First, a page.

As soon as you arrive at your veterinarian’s office, your pet will be examined to determine if his bladder is enlarged and whether an obstruction is likely. This is a quick and easy diagnosis. If an obstruction is confirmed, your pet will likely be rushed to the back where emergency treatment and stabilization will be initiated.
Your veterinarian may recommend any or all of the following diagnostics and procedures:
- Blood work to assess toxin levels and hydration status
- Urine exam to look for an infection and/or crystals
- Urine culture to determine if there is an infection and, if so, what bacteria may be responsible
- X-rays to look for bladder or urethral stones
- IV catheter placement, which allows for fluids and medications to be administered
- Removal of urine directly from the bladder, which allows for easier urinary catheter insertion
- Urinary catheter placement, which provides a way to flush the bladder and keep it empty for several days while inflammation subsides
Treatment involves IV fluids, antibiotics, medications to relax the urethra in order to allow material to pass through it, surgery to remove bladder stones, and sometimes a surgery called a “P.U.” or a perineal urethrostomy. This surgery makes the urethral opening permanently larger, thus reducing the risk of future obstructions.
Vet Tip: If your cat does block, you should discuss with your vet if he/she thinks your cat is a good candidate for a P.U. Many vets are hesitant to mention this initially, as the cost to hospitalize a blocked feline can easily reach $1,000. Sadly, if vets initially disclose that the condition might later require a P.U. surgery, yet another pricey invoice, many pet parents choose euthanasia. Please forgive us if your veterinarian doesn’t mention this. If you were faced with cat owners choosing euthanasia after learning that this isn’t a one-time solution, you would quickly learn to keep your mouth shut and only initiate that discussion when and if it is applicable.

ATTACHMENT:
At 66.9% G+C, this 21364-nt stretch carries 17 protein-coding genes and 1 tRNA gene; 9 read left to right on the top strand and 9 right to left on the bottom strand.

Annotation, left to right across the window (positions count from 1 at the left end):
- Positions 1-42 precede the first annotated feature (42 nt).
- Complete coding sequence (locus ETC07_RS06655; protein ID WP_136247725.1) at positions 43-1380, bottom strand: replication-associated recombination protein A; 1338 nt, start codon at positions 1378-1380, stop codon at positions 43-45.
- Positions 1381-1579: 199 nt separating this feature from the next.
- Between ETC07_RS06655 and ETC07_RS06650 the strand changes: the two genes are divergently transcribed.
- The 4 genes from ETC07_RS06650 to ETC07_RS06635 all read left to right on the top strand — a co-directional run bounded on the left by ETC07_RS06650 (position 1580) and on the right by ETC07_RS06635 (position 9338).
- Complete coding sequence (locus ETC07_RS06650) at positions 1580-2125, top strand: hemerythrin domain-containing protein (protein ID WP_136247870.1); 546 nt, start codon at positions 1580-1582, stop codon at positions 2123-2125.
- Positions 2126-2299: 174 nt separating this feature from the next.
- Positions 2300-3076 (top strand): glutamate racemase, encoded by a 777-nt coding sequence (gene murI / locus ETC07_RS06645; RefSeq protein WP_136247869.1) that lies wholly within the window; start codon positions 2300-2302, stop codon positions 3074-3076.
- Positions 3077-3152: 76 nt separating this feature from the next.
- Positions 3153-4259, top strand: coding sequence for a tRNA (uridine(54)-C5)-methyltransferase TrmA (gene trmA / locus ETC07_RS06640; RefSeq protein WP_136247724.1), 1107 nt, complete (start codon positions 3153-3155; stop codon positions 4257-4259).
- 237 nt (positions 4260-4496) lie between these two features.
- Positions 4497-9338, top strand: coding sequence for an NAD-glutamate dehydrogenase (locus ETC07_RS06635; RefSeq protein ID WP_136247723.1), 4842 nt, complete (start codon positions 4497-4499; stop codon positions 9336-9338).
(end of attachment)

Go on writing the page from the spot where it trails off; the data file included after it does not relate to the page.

Can this be prevented?
Unfortunately, it is very difficult to prevent feline urethral obstructions, as it is not always known what causes them in the first place. Bladder infections may have a role in the formation of urinary sediment, stones, and scar tissue, so infections should be treated promptly.
Increasing water intake may also be beneficial. Several diets can help reduce the risk of urethral obstruction in cats that are prone to this problem. Your veterinarian can tell you if your cat should be on a special diet to reduce the risk of urethral obstruction. Wet diets are higher in water, and therefore keep the urine more dilute. Running fountains also encourage many cats to drink more water, but some cats refuse to use these fountains all together.
Keeping your cat at a healthy weight is a final way to help prevent the chance of urethral obstruction. Though we don’t quite understand the connection, overweight neutered male cats represent the majority of blocked pets.
November is Winter Dangers Month at Embrace Pet Insurance
Guest Post: Winter Dangers With Dr Patrick Mahaney
Guest Post: A Warm Winter Is Not Necessarily A Good Thing For Pets
Veterinary View: An Increase in “Blocked Cats” During Autumn?